Coroner probes connection to other MDMA fatalities
A 16-year-old Langley boy died early Sunday morning after reportedly mixing ecstasy with other pharmaceutical drugs.
The B.C. Coroners Service is now investigating whether paramethoxymethamphetamine (PMMA), an adulterant added to ecstasy believed to have recently killed at least 10 people in B.C. and Alberta, may have been a factor.
The boy reportedly took the drugs on Saturday night with several other people, according to the agency. Early Sunday, they heard him collapse and called 911.
Paramedics transported the teen to Langley Memorial Hospital, however he could not be revived. It is not known what other drugs may have been in the boy's system.
"Toxicology testing will be completed as quickly as possible to determine whether the use of ecstasy was a factor in the death, and if so, whether the ecstasy tablet included the presence of PMMA," the Coroners Service said in a news release Monday.
It is also reviewing the province's 16 ecstasy-related deaths in 2011, as PMMA had never before been found in ecstasy and was not routinely tested for previously.
Five British Columbians, ranging in age from 14 to 37, have died from PMMA-laced ecstasy since August, chief coroner Lisa Lapointe said last week. Of those, two happened this month. Three of the deaths occurred in the Lower Mainland and two on Vancouver Island. Five Calgar-ians have also died from tainted ecstasy in recent weeks.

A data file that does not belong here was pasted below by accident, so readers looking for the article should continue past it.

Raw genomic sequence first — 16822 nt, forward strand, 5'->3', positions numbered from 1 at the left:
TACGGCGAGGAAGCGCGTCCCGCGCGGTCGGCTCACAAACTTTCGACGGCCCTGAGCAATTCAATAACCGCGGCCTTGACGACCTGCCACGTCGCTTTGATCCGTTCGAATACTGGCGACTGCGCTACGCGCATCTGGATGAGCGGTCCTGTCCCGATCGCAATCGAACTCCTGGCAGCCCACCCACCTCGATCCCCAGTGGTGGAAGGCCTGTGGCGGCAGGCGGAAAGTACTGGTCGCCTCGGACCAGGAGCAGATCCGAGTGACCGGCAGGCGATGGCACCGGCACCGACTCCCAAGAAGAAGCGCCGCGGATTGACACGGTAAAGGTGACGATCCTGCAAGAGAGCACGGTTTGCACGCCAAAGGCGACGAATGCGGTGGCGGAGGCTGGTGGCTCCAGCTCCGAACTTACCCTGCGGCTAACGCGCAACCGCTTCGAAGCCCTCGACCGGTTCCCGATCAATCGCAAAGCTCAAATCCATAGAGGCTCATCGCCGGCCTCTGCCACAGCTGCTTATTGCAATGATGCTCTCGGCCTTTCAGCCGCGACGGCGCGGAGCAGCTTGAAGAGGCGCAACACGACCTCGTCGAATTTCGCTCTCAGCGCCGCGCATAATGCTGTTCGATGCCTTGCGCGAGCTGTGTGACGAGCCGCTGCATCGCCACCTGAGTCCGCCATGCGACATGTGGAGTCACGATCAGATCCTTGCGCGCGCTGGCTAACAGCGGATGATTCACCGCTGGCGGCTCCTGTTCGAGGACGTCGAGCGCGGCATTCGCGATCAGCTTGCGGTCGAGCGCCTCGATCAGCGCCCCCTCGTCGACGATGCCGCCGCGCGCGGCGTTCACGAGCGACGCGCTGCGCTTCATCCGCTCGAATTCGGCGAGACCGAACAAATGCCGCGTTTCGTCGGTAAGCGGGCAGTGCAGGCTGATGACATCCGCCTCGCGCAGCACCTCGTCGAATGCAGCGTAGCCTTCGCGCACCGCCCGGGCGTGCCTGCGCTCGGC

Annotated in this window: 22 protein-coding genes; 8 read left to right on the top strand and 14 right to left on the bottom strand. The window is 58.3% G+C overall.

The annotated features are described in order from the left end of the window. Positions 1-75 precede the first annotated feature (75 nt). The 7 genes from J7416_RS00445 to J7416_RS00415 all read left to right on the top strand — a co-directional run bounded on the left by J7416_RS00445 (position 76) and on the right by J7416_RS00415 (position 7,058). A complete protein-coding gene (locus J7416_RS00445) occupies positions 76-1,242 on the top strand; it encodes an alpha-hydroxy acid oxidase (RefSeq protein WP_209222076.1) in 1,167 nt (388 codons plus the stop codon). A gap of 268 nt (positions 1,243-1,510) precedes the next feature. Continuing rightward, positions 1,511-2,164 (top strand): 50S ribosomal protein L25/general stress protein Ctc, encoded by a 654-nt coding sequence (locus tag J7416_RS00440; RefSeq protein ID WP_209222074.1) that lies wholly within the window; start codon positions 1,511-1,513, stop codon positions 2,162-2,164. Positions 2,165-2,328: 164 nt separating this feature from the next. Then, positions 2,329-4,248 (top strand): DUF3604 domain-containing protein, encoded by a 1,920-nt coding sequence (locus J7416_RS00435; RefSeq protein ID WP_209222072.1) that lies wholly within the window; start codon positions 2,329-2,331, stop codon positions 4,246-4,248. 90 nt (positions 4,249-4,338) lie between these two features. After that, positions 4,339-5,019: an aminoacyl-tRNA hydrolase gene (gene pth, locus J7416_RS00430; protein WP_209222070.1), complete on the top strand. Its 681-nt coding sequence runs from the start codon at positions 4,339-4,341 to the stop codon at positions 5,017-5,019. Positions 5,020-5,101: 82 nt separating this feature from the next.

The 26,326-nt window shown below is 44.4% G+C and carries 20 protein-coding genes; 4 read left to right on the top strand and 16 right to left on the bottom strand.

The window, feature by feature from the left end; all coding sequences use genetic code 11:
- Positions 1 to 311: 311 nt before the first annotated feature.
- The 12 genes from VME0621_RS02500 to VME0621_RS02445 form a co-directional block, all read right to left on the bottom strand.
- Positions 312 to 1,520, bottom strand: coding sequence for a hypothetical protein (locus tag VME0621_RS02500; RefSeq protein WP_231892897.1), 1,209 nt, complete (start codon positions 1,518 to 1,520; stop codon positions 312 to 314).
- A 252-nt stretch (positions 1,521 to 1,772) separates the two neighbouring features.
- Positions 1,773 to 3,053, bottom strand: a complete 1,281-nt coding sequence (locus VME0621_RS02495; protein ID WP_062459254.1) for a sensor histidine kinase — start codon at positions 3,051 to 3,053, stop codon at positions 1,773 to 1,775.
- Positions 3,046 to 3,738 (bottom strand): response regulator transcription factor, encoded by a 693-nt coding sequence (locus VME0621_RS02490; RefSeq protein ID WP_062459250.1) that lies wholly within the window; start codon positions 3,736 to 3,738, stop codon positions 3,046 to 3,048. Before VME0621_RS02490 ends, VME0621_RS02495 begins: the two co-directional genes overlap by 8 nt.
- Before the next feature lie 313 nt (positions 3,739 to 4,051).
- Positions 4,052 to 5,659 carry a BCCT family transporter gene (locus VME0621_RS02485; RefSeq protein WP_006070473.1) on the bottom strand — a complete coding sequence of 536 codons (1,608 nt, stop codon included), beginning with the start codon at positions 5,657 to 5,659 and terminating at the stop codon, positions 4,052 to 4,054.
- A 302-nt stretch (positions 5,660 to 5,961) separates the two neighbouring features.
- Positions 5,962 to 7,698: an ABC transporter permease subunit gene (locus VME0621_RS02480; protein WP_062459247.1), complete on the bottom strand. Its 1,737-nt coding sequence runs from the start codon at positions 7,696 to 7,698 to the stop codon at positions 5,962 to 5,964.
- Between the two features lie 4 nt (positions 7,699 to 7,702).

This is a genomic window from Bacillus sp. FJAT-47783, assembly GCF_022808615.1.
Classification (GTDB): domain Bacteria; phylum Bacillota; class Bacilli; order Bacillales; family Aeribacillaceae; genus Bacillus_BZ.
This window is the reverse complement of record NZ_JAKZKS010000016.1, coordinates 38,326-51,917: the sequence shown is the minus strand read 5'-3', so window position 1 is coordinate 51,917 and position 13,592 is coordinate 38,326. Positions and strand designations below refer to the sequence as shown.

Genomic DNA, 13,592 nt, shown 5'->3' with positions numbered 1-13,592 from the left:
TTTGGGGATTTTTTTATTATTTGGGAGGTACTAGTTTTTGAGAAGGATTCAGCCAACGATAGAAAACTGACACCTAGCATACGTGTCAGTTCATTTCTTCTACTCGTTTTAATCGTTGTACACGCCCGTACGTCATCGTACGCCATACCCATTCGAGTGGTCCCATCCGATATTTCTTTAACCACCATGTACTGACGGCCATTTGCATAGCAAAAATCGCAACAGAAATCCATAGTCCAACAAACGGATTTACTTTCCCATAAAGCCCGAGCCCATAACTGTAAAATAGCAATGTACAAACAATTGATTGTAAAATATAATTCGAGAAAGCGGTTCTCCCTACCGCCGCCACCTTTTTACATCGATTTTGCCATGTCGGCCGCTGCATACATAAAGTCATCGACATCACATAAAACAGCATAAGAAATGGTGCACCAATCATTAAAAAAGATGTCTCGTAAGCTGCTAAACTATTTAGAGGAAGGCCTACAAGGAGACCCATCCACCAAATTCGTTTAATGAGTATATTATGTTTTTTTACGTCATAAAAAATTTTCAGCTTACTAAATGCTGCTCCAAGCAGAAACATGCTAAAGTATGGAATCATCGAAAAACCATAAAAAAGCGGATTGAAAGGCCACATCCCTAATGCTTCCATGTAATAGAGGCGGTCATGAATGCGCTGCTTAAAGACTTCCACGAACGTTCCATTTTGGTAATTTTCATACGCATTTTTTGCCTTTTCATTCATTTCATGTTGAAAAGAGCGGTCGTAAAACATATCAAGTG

PMMA is about five times more toxic than MDMA, or pure ecstasy. Because of its slower onset, many users take more pills - and end up with much more significant overdoses, said Dr. Perry Kendall, B.C.'s provincial health officer.
The drug can cause the user's body temperature to rise, leading to irreversible brain and organ damage, Kendall said.
Emergency doctors in Calgary noted patients experiencing the effects of PMMA have shown symptoms far more extreme than those experienced in standard cocaine, methamphetamine or ecstasy overdoses.
"Instead of just being agitated, they were comatose," said Mark Yarema, a 15-year emergency room veteran. "Instead of an irregular or fast heart rate, they may have already been in cardiac arrest, and they often didn't present with the odd movements and [involuntary spasms and jerks] because their bodies were extremely rigid.
"It was an extreme form of total-body muscle contraction, and in some cases, they seized as well."